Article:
Clothing material cools the body reduces air conditioning need
Imagine a clothing material that cools the human body so that our demand for air conditioning is reduced considerably during those summer months. A low-cost plastic material that could significantly help reduce our contribution to global warming has been developed by a team of engineers at Stanford University.
Yi Cui, an associate professor of materials science and engineering at Stanford and of photon science at SLAC National Accelerator Laboratory, and colleagues explained in the journal Science how they developed a low-cost, plastic-based textile which they believe could be woven into clothing material.
This new clothing material would cool your body considerably more efficiently than is currently possible with the natural or synthetic fabrics in today’s garments.
The new material satisfied the scientists’ three requirements simultaneously: 1. Infrared radiation transparency – heat passes right through it. Visible light opacity – it is not transparent. 2. Air convection – water vapour passes through it and evaporates in the air. (Image: science.sciencemag.org)
Clothing material that keeps us cool
Imagine a new family of fabrics which could one day become the basis for garments that keep humans cool in hot climates without any need for energy-hungry air conditioning, they wrote. Rather than having to cool the building, which consumes a lot of energy, the person is cooled instead.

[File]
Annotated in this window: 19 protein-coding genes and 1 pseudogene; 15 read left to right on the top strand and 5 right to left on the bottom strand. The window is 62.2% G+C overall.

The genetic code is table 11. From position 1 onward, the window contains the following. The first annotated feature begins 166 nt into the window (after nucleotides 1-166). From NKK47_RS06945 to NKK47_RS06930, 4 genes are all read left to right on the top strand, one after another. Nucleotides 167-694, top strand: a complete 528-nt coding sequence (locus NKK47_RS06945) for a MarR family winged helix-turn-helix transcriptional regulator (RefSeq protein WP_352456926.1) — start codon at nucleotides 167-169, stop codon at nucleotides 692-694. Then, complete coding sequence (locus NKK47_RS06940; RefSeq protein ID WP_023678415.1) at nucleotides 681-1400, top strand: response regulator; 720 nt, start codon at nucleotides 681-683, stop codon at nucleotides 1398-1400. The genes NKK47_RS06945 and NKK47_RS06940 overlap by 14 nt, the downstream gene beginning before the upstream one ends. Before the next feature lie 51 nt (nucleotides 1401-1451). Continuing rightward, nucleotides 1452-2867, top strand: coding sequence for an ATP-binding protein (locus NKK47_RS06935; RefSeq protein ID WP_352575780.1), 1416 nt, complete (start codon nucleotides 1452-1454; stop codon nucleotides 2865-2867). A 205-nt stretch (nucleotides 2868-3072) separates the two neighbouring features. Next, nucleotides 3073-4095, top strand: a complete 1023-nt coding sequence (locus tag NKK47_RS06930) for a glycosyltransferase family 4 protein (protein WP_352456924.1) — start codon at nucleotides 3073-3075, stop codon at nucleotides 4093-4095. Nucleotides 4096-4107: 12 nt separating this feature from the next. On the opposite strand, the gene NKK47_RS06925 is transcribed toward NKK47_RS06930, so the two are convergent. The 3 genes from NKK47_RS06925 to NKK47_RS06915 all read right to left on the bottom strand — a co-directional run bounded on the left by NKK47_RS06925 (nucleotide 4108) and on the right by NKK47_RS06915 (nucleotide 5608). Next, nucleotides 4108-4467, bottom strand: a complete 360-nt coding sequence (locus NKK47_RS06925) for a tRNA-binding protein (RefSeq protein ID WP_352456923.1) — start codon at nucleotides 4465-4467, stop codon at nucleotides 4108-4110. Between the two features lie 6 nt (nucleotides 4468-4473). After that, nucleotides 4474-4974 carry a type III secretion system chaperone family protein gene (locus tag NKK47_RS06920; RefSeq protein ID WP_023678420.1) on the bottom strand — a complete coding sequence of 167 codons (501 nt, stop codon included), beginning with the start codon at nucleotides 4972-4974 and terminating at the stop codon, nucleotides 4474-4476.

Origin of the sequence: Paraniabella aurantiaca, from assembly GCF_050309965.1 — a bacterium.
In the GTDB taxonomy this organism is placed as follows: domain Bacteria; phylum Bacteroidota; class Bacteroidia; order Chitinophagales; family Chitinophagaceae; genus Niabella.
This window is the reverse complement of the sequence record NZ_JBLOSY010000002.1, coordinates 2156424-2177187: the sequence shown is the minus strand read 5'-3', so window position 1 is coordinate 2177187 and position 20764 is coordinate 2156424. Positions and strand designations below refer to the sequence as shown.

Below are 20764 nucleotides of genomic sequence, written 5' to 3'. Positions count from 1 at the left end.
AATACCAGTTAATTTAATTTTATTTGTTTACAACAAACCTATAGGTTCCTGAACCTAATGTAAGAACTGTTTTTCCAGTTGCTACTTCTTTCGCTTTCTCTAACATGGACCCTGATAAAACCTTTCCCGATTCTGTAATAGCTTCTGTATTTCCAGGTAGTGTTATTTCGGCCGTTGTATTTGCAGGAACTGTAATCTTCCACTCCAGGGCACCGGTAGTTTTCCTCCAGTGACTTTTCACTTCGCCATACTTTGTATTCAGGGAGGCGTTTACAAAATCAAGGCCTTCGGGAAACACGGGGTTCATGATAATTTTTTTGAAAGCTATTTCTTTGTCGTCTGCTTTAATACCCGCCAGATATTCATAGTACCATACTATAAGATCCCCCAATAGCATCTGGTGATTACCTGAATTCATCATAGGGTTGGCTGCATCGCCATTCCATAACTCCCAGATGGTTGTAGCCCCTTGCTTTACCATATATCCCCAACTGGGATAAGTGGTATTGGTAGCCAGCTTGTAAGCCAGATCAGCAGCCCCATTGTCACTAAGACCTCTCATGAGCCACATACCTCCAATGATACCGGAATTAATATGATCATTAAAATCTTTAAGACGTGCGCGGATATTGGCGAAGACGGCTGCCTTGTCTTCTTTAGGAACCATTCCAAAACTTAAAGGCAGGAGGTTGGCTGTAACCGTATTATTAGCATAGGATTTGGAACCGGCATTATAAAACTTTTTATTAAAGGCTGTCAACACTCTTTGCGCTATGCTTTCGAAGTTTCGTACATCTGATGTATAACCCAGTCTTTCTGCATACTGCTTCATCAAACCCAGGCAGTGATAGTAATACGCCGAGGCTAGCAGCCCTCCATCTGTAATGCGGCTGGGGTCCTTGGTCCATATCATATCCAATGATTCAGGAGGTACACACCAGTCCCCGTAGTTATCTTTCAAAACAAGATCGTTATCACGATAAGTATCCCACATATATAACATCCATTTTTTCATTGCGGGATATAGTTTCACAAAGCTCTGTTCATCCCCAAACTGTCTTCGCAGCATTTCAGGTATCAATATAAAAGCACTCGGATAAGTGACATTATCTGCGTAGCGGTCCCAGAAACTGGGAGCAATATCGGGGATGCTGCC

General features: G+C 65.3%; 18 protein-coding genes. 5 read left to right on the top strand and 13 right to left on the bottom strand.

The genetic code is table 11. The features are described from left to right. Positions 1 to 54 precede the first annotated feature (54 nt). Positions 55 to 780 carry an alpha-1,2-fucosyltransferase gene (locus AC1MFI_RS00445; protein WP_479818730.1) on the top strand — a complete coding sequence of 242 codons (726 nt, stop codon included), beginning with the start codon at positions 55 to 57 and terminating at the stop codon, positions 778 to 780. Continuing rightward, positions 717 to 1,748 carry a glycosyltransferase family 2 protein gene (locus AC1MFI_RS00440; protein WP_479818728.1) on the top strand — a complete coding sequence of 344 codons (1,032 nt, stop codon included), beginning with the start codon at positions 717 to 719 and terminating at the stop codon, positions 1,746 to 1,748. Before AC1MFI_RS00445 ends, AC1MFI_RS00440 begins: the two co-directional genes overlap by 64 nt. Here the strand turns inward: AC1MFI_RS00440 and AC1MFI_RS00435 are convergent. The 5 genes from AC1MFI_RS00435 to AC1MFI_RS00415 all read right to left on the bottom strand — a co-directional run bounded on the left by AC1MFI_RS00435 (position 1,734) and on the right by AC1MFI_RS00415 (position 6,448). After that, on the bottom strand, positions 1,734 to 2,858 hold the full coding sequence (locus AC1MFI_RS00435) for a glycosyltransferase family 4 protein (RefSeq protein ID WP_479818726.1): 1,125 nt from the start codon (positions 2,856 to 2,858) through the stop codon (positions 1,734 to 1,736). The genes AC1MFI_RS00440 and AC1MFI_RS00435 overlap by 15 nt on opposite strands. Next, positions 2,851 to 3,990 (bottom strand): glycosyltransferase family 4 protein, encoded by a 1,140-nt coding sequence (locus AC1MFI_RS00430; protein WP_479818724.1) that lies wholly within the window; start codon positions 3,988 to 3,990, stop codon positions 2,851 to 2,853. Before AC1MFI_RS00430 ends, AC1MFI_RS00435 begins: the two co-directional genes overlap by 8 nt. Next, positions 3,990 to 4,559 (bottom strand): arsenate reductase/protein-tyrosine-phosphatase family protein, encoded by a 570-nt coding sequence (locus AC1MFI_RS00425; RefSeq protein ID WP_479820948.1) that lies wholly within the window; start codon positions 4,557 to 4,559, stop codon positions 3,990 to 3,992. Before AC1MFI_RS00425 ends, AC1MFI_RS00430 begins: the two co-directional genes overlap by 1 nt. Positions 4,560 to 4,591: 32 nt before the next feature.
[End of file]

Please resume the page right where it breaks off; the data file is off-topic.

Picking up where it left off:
Prof. Cui said:
“If you can cool the person rather than the building where they work or live, that will save energy.”
This revolutionary material allows the human body to release heat in two ways that would make the wearer feel considerably cooler – a cool 2.7°C 3.6°F – than if he or she wore cotton clothing.
This material allows perspiration to evaporate through it, something that that already occurs with ordinary fabrics. However, it also provides a second, revolutionary cooling mechanism – it allows the heat that our bodies emit as infrared radiation to pass right through it.
Stanford scientists started with a sheet of polyethylene and modified it with a series of chemical treatments, resulting in a cooling fabric. (Image: news.stanford.edu. Credit: L.A. Cicero)
The human body, like those of animals and all other objects, throw off heat in the form of infrared radiation or thermal radiation, invisible and benign radiant energy with longer wavelengths than those of visible light.
Blankets keep us warm by trapping the infrared heat emissions close to the human body. When we wear night-vision goggles, we can see other humans and animals; they can detect this thermal radiation that escapes the body.